Tell me about what it was like to go down in something like the occupation of Nixon's campaign office with the NWRO. How did you feel and what sorts of things would you do?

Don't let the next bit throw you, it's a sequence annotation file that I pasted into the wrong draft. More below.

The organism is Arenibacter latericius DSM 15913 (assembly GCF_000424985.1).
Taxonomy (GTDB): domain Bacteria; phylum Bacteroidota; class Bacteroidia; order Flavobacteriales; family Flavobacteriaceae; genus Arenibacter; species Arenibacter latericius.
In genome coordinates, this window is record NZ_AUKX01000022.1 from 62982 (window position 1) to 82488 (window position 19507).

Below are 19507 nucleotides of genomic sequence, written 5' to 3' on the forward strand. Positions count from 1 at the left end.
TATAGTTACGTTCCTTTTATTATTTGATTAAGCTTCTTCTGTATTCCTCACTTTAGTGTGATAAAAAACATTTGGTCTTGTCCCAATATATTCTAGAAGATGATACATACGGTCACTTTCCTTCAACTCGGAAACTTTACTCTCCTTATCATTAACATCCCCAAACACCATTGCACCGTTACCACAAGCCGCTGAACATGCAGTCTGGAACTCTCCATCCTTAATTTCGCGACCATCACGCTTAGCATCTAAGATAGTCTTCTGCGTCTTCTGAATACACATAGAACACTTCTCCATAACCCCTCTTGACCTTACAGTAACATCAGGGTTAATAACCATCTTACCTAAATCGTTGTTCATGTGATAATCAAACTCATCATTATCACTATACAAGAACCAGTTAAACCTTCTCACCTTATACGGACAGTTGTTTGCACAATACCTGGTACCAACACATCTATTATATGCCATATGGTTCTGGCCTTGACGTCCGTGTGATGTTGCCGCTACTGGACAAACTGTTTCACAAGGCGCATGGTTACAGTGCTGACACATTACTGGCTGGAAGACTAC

Well I felt great about going down, and Dr. Wiley called us to come down. And I felt really good when I knew we was going to go down and take over his, ah, campaign office and make it National Welfare Rights' Office. We felt good because we felt we would get the attention. Now understand me, we, we always knew that we had to do some outrageous things like breaking down a wall at HEW to talk to the employees at about different things that we wanted to talk about at that time, early screening diagnosis. But we had to do these extreme things in order to get the attention and to get the attention then we were able to express why we were doing those things, you know what I mean? Like going to jail here in Philadelphia for knocking, ah, my shoe through the window. That was because they were getting reading to cut off old people and, ah, the only way to get attention was to do something extreme after they had invited us here, told us we would be able to speak, and then closed the door in our faces. So we just went off. But I think a lot of people look at the, the extreme things that we did back then, but I think less attention has been paid to the accomplishments. We did those things but what, what happened after we did those things. People want to say, "Oh she's crazy, she did those things, she's nuts." But look what happened after doing those things.